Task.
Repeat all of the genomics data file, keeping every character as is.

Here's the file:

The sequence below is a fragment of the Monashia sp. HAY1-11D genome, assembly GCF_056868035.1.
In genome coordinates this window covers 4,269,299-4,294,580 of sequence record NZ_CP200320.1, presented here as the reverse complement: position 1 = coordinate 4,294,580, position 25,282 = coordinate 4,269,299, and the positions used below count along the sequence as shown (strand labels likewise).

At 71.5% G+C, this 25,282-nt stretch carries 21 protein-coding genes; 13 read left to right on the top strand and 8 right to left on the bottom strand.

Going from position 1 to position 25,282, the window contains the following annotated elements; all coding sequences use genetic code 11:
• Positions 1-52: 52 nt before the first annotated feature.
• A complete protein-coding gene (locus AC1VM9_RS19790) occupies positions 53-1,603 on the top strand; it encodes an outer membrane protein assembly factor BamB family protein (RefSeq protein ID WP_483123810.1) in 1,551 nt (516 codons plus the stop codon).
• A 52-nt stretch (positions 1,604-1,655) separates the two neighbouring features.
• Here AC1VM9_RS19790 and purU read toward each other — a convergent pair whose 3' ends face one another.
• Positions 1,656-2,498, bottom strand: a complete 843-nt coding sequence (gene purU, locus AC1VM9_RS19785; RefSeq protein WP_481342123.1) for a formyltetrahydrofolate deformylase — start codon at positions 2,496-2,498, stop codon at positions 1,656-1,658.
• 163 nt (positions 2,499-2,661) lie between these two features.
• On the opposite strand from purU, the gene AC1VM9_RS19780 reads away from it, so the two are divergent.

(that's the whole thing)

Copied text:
The sequence below is a fragment of the Monashia sp. HAY1-11D genome, assembly GCF_056868035.1.
In genome coordinates this window covers 4,269,299-4,294,580 of sequence record NZ_CP200320.1, presented here as the reverse complement: position 1 = coordinate 4,294,580, position 25,282 = coordinate 4,269,299, and the positions used below count along the sequence as shown (strand labels likewise).

At 71.5% G+C, this 25,282-nt stretch carries 21 protein-coding genes; 13 read left to right on the top strand and 8 right to left on the bottom strand.

Going from position 1 to position 25,282, the window contains the following annotated elements; all coding sequences use genetic code 11:
• Positions 1-52: 52 nt before the first annotated feature.
• A complete protein-coding gene (locus AC1VM9_RS19790) occupies positions 53-1,603 on the top strand; it encodes an outer membrane protein assembly factor BamB family protein (RefSeq protein ID WP_483123810.1) in 1,551 nt (516 codons plus the stop codon).
• A 52-nt stretch (positions 1,604-1,655) separates the two neighbouring features.
• Here AC1VM9_RS19790 and purU read toward each other — a convergent pair whose 3' ends face one another.
• Positions 1,656-2,498, bottom strand: a complete 843-nt coding sequence (gene purU, locus AC1VM9_RS19785; RefSeq protein WP_481342123.1) for a formyltetrahydrofolate deformylase — start codon at positions 2,496-2,498, stop codon at positions 1,656-1,658.
• 163 nt (positions 2,499-2,661) lie between these two features.
• On the opposite strand from purU, the gene AC1VM9_RS19780 reads away from it, so the two are divergent.